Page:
Speaking of tragic lovers. The nice thing about the dream king's blighted love life is that it's a consistent background action to his stories, until it isn't anymore and it destroys him (or he allows it to, depending on your view). In high school Friend Dave recruited me to pose as Neil Gaiman's Morpheus for a photo project, and gave me access to the whole run of the Sandman comics to boot. Still enjoy reading through them all to this day. He values duty and responsibility in a darker way than the Big Blue Boyscout. I wouldn't say I identify with Morpheus exactly, but I definitely had a touch of his brooding style in my teendom. I still want a pet raven.
Where are you? You're here! In his aviary! I took that name for the 'blog because of his ravens - Huggin and Muninn, thought and memory - but I like this old God with his one eye. There's something about Norse mythological figures that's satisfying from an iconic perspective, and I like this feeling that Odin has the wisdom of an old father, and a lot of the fallibility you expect from Greek gods. And let's not even get into how many of the characters on this list are Christ analogues at this point. Of course, my view of him is rather colored by how Mr. Gaiman has portrayed him in a couple of different mediums.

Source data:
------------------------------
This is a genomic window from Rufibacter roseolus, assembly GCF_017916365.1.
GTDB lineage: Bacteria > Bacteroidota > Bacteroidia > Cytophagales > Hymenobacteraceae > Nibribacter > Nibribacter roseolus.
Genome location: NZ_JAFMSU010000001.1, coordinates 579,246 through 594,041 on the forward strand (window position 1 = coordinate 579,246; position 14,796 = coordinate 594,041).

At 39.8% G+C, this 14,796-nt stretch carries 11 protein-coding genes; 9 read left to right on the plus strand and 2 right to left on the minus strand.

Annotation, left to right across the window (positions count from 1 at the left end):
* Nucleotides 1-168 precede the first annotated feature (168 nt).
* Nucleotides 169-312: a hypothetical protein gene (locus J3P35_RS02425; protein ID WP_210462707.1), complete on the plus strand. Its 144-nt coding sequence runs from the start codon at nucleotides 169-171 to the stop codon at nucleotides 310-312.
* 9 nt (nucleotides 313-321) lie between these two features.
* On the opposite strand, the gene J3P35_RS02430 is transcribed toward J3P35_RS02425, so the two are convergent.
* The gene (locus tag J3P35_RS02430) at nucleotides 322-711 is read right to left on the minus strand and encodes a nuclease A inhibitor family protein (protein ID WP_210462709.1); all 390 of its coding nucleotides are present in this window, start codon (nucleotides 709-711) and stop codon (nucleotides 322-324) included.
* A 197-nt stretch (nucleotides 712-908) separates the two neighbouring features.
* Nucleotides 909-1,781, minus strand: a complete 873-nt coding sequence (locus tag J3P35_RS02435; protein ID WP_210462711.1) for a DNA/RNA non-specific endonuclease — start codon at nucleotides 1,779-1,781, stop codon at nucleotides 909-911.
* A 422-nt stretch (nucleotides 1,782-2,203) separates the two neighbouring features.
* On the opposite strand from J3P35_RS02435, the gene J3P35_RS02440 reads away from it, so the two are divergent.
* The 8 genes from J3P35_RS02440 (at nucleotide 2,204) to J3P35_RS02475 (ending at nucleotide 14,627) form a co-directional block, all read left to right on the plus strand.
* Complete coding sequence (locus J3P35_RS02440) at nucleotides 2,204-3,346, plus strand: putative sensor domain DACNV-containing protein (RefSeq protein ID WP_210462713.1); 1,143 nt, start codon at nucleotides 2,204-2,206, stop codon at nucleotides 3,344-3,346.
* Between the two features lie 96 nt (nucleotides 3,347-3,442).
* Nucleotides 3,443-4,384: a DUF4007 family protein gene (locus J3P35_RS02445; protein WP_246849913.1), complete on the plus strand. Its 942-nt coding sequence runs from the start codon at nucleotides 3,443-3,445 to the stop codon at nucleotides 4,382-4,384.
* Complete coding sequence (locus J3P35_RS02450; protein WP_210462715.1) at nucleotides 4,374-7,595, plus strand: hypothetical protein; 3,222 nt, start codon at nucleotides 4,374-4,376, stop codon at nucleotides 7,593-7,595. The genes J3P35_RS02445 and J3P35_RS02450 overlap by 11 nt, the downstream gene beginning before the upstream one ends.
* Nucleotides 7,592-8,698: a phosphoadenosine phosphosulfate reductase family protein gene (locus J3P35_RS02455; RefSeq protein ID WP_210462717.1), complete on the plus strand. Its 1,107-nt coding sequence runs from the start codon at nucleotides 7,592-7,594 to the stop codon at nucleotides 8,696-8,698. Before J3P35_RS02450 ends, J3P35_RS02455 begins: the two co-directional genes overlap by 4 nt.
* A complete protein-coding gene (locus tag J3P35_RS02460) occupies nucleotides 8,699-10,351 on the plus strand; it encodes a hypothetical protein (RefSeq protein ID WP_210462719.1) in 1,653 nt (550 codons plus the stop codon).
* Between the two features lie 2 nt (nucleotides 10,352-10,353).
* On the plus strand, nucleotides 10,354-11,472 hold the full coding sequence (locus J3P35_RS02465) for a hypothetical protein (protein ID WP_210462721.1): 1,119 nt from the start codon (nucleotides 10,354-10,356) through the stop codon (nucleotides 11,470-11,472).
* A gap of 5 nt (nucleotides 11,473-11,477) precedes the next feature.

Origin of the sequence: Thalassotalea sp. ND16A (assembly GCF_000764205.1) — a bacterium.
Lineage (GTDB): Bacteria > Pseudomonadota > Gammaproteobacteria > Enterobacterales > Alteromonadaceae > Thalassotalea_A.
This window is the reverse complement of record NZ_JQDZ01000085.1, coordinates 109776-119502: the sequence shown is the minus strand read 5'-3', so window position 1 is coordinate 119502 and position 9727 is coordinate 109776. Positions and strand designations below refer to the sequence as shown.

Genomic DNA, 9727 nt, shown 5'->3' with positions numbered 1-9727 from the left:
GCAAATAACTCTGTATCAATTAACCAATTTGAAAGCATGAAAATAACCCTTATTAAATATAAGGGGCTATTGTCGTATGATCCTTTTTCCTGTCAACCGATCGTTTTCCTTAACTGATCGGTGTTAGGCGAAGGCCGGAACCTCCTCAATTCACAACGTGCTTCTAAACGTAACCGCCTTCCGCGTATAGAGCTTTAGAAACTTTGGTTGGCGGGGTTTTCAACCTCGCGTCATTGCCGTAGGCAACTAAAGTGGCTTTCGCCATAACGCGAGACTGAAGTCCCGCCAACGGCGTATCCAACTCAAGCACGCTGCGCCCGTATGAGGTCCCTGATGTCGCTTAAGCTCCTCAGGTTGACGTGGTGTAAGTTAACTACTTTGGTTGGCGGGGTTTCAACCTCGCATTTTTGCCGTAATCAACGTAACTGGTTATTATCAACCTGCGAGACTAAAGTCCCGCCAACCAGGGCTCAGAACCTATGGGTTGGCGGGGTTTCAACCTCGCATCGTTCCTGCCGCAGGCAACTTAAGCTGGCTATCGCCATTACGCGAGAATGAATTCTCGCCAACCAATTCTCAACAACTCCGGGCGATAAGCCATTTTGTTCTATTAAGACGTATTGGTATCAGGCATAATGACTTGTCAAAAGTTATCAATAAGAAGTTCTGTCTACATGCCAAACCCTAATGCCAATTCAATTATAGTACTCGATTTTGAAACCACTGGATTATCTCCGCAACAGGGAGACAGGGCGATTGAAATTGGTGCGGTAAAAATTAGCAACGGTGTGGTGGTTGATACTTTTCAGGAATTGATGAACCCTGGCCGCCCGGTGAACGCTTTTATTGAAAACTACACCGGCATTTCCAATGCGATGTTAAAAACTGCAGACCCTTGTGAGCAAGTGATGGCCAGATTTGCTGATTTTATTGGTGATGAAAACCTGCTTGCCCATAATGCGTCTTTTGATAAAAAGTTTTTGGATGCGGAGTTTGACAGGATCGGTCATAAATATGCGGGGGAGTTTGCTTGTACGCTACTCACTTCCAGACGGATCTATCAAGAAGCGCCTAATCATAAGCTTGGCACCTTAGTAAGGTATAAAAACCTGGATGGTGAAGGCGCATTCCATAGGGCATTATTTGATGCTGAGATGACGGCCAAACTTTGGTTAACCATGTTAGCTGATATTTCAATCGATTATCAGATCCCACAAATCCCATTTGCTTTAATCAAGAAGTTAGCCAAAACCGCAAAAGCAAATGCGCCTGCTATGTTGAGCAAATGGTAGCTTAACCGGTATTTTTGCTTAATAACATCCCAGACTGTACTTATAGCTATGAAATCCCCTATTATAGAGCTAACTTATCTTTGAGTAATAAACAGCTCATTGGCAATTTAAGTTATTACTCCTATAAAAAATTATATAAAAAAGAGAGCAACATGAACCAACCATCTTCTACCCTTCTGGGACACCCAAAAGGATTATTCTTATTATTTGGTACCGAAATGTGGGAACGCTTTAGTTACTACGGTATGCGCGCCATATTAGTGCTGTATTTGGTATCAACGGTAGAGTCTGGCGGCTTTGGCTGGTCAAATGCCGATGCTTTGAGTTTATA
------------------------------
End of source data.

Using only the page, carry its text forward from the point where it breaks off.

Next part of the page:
From Grosse Pointe Blank, the John Cusack semi-satire film about a mercenary hitman returning to town for his ten-year high school reunion. This movie really resonated with my sense of humor, with its swift dialogue and plenty of deadpan, and Martin Blank is interesting as someone capable (all too capable in some regards) who's trying really hard to work some things out with very little success.
____________, P.I. (The Noir Protagonist)
If you scramble a lot of these together with a dash of my nostalgia for a time when men wore hats when they were outside, it's not hard to come up with the prototypical anti-hero. He's beaten down, he's got a job to do, he can't help but give you a peek past his gruff exterior to see that he might've really loved that dame ... once. It's not original. Men just love this shtick.
Well, this is quite a little list of heroes and anti-heroes. I could blame the media, but the fact is that from my beginning that's what's connected with me. Interestingly enough:
- I haven't played too many outright heroes.
- I haven't included here many of the archetypes I commonly portray on stage (reactionary straight man, fish-out-of-water, young idealist, etc.) nor much along the lines of commedia dell'arte archetypes.